She opened her map and plotted the safest course, making sure she avoided wildlands and territories run by warring merchants. She hadn’t made enough in her most recent scavenging effort to buy the steambike she wanted and figured killing a few civilians on the way home might push her over that line without risking her life. Her scale armor would put them on alert, so she changed into a black cigarette pant, and a circular vinyl top that stuck out at each shoulder. The civilians in the nearest territory wore mostly robes, and loose clothing if she remembered right, so she’d have to ambush one and take their clothes if she didn’t want to raise suspicion. Easy.
Yet, the walk to the nearest territory felt uneasy, as if she was being watched. She could sense a thousand eyes, but when she looked around her, all she saw was red dust blowing in the wind, clinging to her clothes and tawny skin.
She climbed over the top corner of a sunken building, hid, and put on her heat frames. The world around her went black, except for the distant outline of several live bodies.
This didn’t make sense. No one ever came this way.
Lizard pulled out her mirror to see if her points were visible, but all she saw was herself grimacing at her own reflection with red dust in her hair and face. If her points were still hidden, there was no bounty on her, but there was no doubt about it: She was being hunted.
It was River’s favorite time of year. The trees molted and the warm winds carried their lovely leaves. Mauve, indigo, and lilac leaves swirled in the sky, shading the village from an unforgiving sun. Hiding them. It was one of the few time where it was safe enough for the village to put the tarp up and relax. Purple rays danced like party lights, the ground was green with life, and the field he’d saved up for for the past 52 years was finally ready to plow. He was feeling good, and just a bit cheeky.
The woman he had his eye on was working the brews today, the perfect chance to try to talk to her. Adults didn’t usually hook up with teens, but he figured, what the hell. If she turned him down for being too “young” he’d just laugh it off as a joke. If she went for it, then ... well, who knows.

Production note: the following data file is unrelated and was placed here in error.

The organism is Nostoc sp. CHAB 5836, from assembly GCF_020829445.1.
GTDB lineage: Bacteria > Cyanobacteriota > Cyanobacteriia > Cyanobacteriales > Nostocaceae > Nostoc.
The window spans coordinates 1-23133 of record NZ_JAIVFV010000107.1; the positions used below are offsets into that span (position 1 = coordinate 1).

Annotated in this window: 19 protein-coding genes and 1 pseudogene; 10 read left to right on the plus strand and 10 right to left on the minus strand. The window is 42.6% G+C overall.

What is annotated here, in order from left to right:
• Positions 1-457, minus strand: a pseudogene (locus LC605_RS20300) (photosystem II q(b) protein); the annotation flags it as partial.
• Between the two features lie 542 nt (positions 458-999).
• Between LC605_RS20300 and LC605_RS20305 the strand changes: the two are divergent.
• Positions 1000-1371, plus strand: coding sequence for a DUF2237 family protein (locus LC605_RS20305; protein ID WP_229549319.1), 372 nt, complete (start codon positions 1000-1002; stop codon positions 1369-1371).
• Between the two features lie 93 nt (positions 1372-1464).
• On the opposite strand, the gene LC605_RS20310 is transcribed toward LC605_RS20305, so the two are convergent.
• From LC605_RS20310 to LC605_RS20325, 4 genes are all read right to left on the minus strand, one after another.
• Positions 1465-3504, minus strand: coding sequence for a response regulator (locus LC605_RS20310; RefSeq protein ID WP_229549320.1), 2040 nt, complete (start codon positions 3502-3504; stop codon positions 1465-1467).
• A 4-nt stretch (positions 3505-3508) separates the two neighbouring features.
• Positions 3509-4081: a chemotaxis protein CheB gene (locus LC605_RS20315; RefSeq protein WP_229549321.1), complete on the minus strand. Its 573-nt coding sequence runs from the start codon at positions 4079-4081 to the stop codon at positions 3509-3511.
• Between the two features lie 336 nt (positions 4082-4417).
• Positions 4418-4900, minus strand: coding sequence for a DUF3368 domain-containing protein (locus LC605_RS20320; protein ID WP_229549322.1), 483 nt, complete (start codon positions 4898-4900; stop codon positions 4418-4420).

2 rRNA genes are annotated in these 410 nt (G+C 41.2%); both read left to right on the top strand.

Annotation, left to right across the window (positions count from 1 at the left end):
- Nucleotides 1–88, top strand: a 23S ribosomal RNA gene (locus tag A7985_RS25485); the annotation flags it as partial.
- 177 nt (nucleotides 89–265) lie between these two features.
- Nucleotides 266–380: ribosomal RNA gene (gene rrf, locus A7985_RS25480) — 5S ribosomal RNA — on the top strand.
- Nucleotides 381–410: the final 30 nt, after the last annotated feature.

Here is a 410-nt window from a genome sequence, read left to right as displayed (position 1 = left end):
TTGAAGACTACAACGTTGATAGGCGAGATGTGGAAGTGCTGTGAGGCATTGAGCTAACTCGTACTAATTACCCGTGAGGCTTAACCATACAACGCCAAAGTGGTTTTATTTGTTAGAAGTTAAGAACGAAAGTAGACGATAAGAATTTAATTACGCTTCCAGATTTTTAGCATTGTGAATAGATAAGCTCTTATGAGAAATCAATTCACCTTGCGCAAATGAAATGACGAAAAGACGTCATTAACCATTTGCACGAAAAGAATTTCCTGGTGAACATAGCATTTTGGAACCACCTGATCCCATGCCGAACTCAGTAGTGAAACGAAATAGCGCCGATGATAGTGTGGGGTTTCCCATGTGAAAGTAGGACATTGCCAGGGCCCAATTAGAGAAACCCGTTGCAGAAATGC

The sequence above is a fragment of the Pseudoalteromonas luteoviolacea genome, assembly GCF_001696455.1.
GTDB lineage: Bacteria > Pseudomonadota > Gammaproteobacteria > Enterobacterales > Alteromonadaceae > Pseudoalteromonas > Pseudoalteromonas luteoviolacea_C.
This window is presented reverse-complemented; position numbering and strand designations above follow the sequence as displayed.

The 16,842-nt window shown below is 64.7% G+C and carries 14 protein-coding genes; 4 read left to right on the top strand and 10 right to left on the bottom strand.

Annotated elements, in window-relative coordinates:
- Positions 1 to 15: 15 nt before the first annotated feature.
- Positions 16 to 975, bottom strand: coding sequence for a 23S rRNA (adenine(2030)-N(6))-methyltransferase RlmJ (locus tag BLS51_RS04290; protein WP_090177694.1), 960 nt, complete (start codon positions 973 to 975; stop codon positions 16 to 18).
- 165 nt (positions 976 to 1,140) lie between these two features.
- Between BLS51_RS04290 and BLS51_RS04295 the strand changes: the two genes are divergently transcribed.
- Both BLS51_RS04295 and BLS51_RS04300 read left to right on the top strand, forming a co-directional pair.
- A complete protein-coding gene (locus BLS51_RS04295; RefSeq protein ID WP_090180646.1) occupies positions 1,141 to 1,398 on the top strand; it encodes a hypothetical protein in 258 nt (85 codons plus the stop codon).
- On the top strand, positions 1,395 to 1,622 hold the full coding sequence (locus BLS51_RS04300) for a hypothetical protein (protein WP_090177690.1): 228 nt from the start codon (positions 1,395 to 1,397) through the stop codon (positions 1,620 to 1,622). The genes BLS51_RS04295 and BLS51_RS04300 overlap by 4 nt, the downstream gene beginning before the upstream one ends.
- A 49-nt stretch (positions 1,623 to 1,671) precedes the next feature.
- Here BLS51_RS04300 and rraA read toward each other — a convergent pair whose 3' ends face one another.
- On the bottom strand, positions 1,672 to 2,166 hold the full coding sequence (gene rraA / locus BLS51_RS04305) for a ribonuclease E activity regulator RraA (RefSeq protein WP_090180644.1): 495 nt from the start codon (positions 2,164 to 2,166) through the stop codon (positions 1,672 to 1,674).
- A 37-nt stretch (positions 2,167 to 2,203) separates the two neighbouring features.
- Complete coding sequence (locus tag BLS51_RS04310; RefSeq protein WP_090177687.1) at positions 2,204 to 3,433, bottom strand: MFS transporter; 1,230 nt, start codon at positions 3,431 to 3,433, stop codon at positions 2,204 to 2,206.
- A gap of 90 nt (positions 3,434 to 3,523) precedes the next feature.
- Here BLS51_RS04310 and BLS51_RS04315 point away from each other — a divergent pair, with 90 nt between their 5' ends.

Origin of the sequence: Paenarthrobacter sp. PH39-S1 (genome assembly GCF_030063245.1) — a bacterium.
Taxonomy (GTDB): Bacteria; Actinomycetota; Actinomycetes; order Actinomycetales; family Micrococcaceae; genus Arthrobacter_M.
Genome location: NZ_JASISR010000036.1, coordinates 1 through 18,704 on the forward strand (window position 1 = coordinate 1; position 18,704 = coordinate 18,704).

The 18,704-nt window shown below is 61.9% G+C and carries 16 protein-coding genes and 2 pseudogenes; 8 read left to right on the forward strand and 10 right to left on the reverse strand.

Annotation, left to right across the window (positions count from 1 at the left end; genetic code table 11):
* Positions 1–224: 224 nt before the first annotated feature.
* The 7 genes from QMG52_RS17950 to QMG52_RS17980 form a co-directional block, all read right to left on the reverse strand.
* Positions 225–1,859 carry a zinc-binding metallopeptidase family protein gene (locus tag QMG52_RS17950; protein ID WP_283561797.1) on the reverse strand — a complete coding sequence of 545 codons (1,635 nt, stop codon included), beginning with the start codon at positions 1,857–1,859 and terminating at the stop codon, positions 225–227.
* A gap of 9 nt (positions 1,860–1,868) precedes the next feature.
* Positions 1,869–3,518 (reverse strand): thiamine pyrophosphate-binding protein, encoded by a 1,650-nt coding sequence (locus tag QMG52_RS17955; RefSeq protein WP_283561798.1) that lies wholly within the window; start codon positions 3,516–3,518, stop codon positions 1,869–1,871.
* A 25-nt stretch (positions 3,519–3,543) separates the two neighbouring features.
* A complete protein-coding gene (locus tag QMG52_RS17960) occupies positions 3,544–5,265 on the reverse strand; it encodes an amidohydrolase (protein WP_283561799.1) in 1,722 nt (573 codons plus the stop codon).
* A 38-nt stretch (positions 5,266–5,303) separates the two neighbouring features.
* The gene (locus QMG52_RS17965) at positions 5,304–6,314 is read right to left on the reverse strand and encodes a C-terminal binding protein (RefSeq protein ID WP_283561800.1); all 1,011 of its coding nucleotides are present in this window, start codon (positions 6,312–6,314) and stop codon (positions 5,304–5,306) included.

He got in line behind two arguing children and wondered what he’d say.
The time came.
“What can I get you?” asked Nun in her sultry voice.
“Croak, please.” he answered.
A familiar jingle rang in the sky, and they paused to listen to the announcement.
Nun, stirring River’s drink, took in a deep breath.
“Are you scared of things like this?” asked River, under thin, unruly locs that shrouded his eyes.
“I’m just a bit nervous,” she admitted, her cool dark eyes widened by stress.
“I mean, considering.”
River shrank inside, he’d forgotten who he was talking to. She was a refugee recently escaped from a warring territory with a tyrant for a merchant, one of many. Before that, she’d survived a massacre from a couple of Red Eden players who came looking for money. How could he clean it up?
He grabbed her by the fingertips and caught her gaze, “The chance that somethings going to happen at this exact location is low.”
“I don’t know...” she murmured as she smoothly twisted her fingers back out of his grip.
He waited in awkward silence until she finished, took his drink, and went back to his seat.
At least his croak was good; gritty with just the right amount of salt. He let the thick gray mixture slide down his throat and cool his entire body, lied backward into the grass, and stared at the top of the tarp, where the bright orange plastic was tied to the pole. The same leaves that were currently sheltering them from view were also obstructing their view of the countdown. It wouldn’t become audible until ten seconds ‘til.